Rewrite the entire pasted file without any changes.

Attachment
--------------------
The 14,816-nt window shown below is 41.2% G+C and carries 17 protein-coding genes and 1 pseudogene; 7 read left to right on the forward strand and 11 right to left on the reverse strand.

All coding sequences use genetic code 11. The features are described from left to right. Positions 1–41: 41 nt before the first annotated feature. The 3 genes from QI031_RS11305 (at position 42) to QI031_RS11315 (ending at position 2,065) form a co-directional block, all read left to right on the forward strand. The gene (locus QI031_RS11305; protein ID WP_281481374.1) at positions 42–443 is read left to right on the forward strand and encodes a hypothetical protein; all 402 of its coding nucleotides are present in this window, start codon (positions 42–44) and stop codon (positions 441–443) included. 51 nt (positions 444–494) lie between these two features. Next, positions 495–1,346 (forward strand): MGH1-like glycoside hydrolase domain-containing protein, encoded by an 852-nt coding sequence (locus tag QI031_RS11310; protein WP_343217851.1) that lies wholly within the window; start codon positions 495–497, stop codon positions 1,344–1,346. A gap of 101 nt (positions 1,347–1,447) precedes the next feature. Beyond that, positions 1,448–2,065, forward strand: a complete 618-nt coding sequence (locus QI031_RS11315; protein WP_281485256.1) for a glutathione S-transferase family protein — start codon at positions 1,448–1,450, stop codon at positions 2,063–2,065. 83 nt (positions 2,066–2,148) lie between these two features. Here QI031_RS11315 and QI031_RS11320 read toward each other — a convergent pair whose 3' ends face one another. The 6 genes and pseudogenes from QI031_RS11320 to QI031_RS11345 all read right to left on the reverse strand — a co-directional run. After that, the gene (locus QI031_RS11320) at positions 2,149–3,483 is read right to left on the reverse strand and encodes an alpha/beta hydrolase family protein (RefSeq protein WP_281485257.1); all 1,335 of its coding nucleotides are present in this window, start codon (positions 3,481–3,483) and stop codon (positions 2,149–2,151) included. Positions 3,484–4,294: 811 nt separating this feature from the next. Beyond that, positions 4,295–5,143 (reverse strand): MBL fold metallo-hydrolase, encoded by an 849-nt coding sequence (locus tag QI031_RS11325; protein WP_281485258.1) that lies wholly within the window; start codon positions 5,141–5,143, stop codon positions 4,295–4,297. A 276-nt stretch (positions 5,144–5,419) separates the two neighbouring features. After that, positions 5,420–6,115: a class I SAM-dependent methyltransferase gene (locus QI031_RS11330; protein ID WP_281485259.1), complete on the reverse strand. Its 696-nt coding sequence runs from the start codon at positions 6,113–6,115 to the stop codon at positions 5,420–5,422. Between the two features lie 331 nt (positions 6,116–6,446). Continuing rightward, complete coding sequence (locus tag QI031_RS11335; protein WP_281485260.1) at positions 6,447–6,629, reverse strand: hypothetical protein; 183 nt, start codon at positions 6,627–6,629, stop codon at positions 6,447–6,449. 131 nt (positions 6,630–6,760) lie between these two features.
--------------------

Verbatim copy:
The 14,816-nt window shown below is 41.2% G+C and carries 17 protein-coding genes and 1 pseudogene; 7 read left to right on the forward strand and 11 right to left on the reverse strand.

All coding sequences use genetic code 11. The features are described from left to right. Positions 1–41: 41 nt before the first annotated feature. The 3 genes from QI031_RS11305 (at position 42) to QI031_RS11315 (ending at position 2,065) form a co-directional block, all read left to right on the forward strand. The gene (locus QI031_RS11305; protein ID WP_281481374.1) at positions 42–443 is read left to right on the forward strand and encodes a hypothetical protein; all 402 of its coding nucleotides are present in this window, start codon (positions 42–44) and stop codon (positions 441–443) included. 51 nt (positions 444–494) lie between these two features. Next, positions 495–1,346 (forward strand): MGH1-like glycoside hydrolase domain-containing protein, encoded by an 852-nt coding sequence (locus tag QI031_RS11310; protein WP_343217851.1) that lies wholly within the window; start codon positions 495–497, stop codon positions 1,344–1,346. A gap of 101 nt (positions 1,347–1,447) precedes the next feature. Beyond that, positions 1,448–2,065, forward strand: a complete 618-nt coding sequence (locus QI031_RS11315; protein WP_281485256.1) for a glutathione S-transferase family protein — start codon at positions 1,448–1,450, stop codon at positions 2,063–2,065. 83 nt (positions 2,066–2,148) lie between these two features. Here QI031_RS11315 and QI031_RS11320 read toward each other — a convergent pair whose 3' ends face one another. The 6 genes and pseudogenes from QI031_RS11320 to QI031_RS11345 all read right to left on the reverse strand — a co-directional run. After that, the gene (locus QI031_RS11320) at positions 2,149–3,483 is read right to left on the reverse strand and encodes an alpha/beta hydrolase family protein (RefSeq protein WP_281485257.1); all 1,335 of its coding nucleotides are present in this window, start codon (positions 3,481–3,483) and stop codon (positions 2,149–2,151) included. Positions 3,484–4,294: 811 nt separating this feature from the next. Beyond that, positions 4,295–5,143 (reverse strand): MBL fold metallo-hydrolase, encoded by an 849-nt coding sequence (locus tag QI031_RS11325; protein WP_281485258.1) that lies wholly within the window; start codon positions 5,141–5,143, stop codon positions 4,295–4,297. A 276-nt stretch (positions 5,144–5,419) separates the two neighbouring features. After that, positions 5,420–6,115: a class I SAM-dependent methyltransferase gene (locus QI031_RS11330; protein ID WP_281485259.1), complete on the reverse strand. Its 696-nt coding sequence runs from the start codon at positions 6,113–6,115 to the stop codon at positions 5,420–5,422. Between the two features lie 331 nt (positions 6,116–6,446). Continuing rightward, complete coding sequence (locus tag QI031_RS11335; protein WP_281485260.1) at positions 6,447–6,629, reverse strand: hypothetical protein; 183 nt, start codon at positions 6,627–6,629, stop codon at positions 6,447–6,449. 131 nt (positions 6,630–6,760) lie between these two features.